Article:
0 Comments

The Fairfax County School Board’s effort to rename Mosby Woods Elementary School has a key source of support: the Confederate leader’s descendants.

The great-great-grandchildren of Colonel John S. Mosby requested in a June 19 letter to the school board that the Fairfax school no longer use their ancestor’s moniker, arguing that the school’s name should “reflect the commitment to diversity the school embodies today.”

Joined by four of Mosby’s great-great-great-grandchildren, John Mosby Fuller, M. Dare Fuller DeLano, and James Lewis Ransom Fuller acknowledge that Mosby was notable for his military skills, but they argue that Confederate leaders should not be recognized with monuments and school names, given the Confederacy’s goal of preserving slavery and its valorization by contemporary white supremacists.

“We grew up in Fairfax County and are keenly aware of the affection that many Virginians feel toward our great-great-grandfather,” the letter says. “…As parents and educators, however, we must consider what message we send when we choose which aspects of our history to celebrate and which to condemn.”

The letter’s signatories say they were compelled to ask for a Mosby Woods name change as a gesture of solidarity with the Black Lives Matter movement and the protests for racial justice that spread across the U.S. this summer after Minneapolis police officers killed George Floyd on May 25.

The school board will hold a public hearing on the Mosby Woods renaming today at 6:00 p.m. before voting on whether to change the name during its regular meeting on Thursday.

Mosby Woods is the second Fairfax County public school to be considered for a new name this year. The school board voted unanimously on July 23 to rename Springfield’s Robert E. Lee High School after late U.S. Congressman and civil rights activist John Lewis.

“In the FCPS strategic plan, we commit to fostering a responsive, caring, and inclusive culture,” said Providence District representative Karl Frisch, who introduced the Mosby Woods renaming proposal to the school board on June 18 with at-large member Karen Keys-Gamarra. “We cannot live up to that standard if we force students to attend schools named in honor of the racist vestiges of our past. A school system that honors the Confederacy cannot honor Black lives.”

Provided to Tysons Reporter by Frisch, the full letter from Mosby’s descendants has been reprinted below the jump. Read More

0 Comments

In a presentation to the School Board earlier this week, Superintendent Scott Brabrand announced that some students could begin returning to classes in schools in late October.

By late October, administrators estimate that 653 teachers can teach 6,707 students in school buildings for anywhere between one half-day to four full days a week.

The district is targeting students who receive special education services, attend preschool, are English-language learners, newcomers to U.S. schools or have limited formal education. High school students can also come for certain technical-education courses.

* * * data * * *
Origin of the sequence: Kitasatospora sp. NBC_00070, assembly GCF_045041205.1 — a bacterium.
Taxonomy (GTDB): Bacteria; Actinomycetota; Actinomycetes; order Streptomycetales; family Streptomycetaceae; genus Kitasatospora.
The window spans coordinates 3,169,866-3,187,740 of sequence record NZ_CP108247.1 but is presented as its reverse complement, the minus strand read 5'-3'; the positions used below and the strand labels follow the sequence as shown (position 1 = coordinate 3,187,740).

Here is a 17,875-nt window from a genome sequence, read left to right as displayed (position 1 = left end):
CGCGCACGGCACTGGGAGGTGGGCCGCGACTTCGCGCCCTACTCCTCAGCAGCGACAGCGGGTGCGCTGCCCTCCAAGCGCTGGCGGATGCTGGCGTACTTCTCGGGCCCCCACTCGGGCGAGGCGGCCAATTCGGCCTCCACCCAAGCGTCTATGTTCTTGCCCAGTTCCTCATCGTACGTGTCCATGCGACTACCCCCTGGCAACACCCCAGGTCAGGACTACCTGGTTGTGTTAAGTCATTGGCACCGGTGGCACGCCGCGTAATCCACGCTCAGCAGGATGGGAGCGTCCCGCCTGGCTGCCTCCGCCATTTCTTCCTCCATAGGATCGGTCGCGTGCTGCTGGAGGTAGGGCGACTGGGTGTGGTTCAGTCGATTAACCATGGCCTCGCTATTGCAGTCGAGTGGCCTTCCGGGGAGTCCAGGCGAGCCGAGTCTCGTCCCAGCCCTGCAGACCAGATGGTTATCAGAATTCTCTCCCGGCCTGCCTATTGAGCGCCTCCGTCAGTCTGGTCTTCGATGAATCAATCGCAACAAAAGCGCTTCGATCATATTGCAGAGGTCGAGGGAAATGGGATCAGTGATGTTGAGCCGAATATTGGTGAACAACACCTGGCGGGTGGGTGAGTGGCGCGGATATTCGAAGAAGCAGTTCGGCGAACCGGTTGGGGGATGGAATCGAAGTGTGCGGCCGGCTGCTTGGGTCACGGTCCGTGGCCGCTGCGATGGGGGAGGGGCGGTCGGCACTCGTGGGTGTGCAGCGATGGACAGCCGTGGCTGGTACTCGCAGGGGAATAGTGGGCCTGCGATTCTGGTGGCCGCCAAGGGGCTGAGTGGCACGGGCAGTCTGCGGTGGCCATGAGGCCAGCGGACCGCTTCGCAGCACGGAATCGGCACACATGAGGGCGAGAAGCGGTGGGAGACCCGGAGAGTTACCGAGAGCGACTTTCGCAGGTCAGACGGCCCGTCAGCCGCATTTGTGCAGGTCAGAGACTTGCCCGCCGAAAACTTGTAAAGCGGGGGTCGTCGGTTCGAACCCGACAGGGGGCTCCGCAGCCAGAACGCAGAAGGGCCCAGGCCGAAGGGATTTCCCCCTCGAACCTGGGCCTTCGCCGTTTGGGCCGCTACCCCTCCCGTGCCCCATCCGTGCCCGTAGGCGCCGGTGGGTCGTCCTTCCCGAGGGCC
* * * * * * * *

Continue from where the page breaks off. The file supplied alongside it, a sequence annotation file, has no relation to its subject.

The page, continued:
The move was heavily criticized by members of the School Board, who said Brabrand’s plan lacked important data that parents and teachers need when planning to start heading back to school.

0 Comments

Fairfax County Public Schools must now wait until a formal grievance process has concluded to impose discipline against students and employees found to have committed sexual harassment or assault.

With three members abstaining and one not present, the Fairfax County School Board voted 7-1 on Sept. 17 to amend the FCPS Student Rights and Responsibilities book, which contains the district’s student conduct policies, to specify that discipline in Title IX cases cannot be dealt until the completion of the grievance process, including any appeals.

The board also agreed to discuss its new sexual harassment regulations further at a future work session to potentially bolster protections for both people who file complaints and those subject to the discipline process.

Necessitated by new federal rules regarding Title IX cases, which concern sexual and gender-based discrimination, the Student Rights and Responsibilities amendment is an extension of a new district regulation that dictates how Fairfax County schools will handle sexual harassment complaints.

Effective as of Aug. 26, Regulation 2118 establishes a separate process for reporting, responding to, and resolving sexual harassment complaints than the one used for other offenses, such as drug use and even sexual misconduct that does not meet the definition of harassment.

Where other potential student conduct violations are generally addressed by school principals, formal complaints of sexual harassment will be reviewed by Title IX investigators in the FCPS Office of Equity and Employee Relations, and hearing officers under the superintendent are now responsible for determining whether a complaint is founded and what discipline to impose.

All appeals go to the school board’s appeals committee except for an appeal of a complaint’s dismissal, which would be heard by the district’s deputy assistant superintendent. Read More

0 Comments

About 6,700 students could start trickling into Fairfax County Public Schools during October, according to a plan for limited in-person learning developed by the district.